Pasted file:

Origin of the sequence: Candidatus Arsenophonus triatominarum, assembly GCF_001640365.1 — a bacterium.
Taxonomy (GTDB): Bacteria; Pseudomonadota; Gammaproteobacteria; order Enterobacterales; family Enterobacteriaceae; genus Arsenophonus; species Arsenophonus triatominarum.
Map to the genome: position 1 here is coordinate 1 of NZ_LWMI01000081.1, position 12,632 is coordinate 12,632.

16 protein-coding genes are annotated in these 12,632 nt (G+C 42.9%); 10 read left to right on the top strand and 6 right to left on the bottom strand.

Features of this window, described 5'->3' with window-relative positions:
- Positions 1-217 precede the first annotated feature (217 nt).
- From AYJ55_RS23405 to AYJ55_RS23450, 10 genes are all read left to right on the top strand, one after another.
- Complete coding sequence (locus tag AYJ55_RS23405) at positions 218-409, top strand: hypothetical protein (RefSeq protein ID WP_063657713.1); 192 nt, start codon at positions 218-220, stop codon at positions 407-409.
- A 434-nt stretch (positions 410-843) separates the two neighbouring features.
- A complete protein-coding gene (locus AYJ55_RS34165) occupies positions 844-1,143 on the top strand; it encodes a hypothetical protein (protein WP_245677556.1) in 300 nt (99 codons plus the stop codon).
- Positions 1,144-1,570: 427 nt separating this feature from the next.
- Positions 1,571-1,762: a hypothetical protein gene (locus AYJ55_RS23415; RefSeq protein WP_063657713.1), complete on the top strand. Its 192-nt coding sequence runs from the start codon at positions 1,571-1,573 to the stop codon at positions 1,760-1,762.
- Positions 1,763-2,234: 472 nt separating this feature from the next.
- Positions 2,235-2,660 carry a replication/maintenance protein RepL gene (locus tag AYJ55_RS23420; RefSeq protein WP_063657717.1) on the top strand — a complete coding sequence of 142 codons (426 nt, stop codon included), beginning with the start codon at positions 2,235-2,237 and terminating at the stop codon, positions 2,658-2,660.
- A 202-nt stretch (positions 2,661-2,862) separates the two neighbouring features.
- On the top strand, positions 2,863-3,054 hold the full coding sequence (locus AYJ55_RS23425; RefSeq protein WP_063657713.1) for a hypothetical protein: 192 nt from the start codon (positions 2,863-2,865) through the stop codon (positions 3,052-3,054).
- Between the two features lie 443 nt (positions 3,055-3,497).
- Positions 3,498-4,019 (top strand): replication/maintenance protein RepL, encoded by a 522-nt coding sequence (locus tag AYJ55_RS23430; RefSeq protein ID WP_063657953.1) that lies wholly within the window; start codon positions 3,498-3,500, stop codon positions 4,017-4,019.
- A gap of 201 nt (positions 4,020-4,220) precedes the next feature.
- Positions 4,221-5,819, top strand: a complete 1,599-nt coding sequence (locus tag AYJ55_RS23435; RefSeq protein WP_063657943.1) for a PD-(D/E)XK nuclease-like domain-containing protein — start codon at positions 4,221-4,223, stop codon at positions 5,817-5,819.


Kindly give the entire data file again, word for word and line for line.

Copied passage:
Origin of the sequence: Candidatus Arsenophonus triatominarum, assembly GCF_001640365.1 — a bacterium.
Taxonomy (GTDB): Bacteria; Pseudomonadota; Gammaproteobacteria; order Enterobacterales; family Enterobacteriaceae; genus Arsenophonus; species Arsenophonus triatominarum.
Map to the genome: position 1 here is coordinate 1 of NZ_LWMI01000081.1, position 12,632 is coordinate 12,632.

16 protein-coding genes are annotated in these 12,632 nt (G+C 42.9%); 10 read left to right on the top strand and 6 right to left on the bottom strand.

Features of this window, described 5'->3' with window-relative positions:
- Positions 1-217 precede the first annotated feature (217 nt).
- From AYJ55_RS23405 to AYJ55_RS23450, 10 genes are all read left to right on the top strand, one after another.
- Complete coding sequence (locus tag AYJ55_RS23405) at positions 218-409, top strand: hypothetical protein (RefSeq protein ID WP_063657713.1); 192 nt, start codon at positions 218-220, stop codon at positions 407-409.
- A 434-nt stretch (positions 410-843) separates the two neighbouring features.
- A complete protein-coding gene (locus AYJ55_RS34165) occupies positions 844-1,143 on the top strand; it encodes a hypothetical protein (protein WP_245677556.1) in 300 nt (99 codons plus the stop codon).
- Positions 1,144-1,570: 427 nt separating this feature from the next.
- Positions 1,571-1,762: a hypothetical protein gene (locus AYJ55_RS23415; RefSeq protein WP_063657713.1), complete on the top strand. Its 192-nt coding sequence runs from the start codon at positions 1,571-1,573 to the stop codon at positions 1,760-1,762.
- Positions 1,763-2,234: 472 nt separating this feature from the next.
- Positions 2,235-2,660 carry a replication/maintenance protein RepL gene (locus tag AYJ55_RS23420; RefSeq protein WP_063657717.1) on the top strand — a complete coding sequence of 142 codons (426 nt, stop codon included), beginning with the start codon at positions 2,235-2,237 and terminating at the stop codon, positions 2,658-2,660.
- A 202-nt stretch (positions 2,661-2,862) separates the two neighbouring features.
- On the top strand, positions 2,863-3,054 hold the full coding sequence (locus AYJ55_RS23425; RefSeq protein WP_063657713.1) for a hypothetical protein: 192 nt from the start codon (positions 2,863-2,865) through the stop codon (positions 3,052-3,054).
- Between the two features lie 443 nt (positions 3,055-3,497).
- Positions 3,498-4,019 (top strand): replication/maintenance protein RepL, encoded by a 522-nt coding sequence (locus tag AYJ55_RS23430; RefSeq protein ID WP_063657953.1) that lies wholly within the window; start codon positions 3,498-3,500, stop codon positions 4,017-4,019.
- A gap of 201 nt (positions 4,020-4,220) precedes the next feature.
- Positions 4,221-5,819, top strand: a complete 1,599-nt coding sequence (locus tag AYJ55_RS23435; RefSeq protein WP_063657943.1) for a PD-(D/E)XK nuclease-like domain-containing protein — start codon at positions 4,221-4,223, stop codon at positions 5,817-5,819.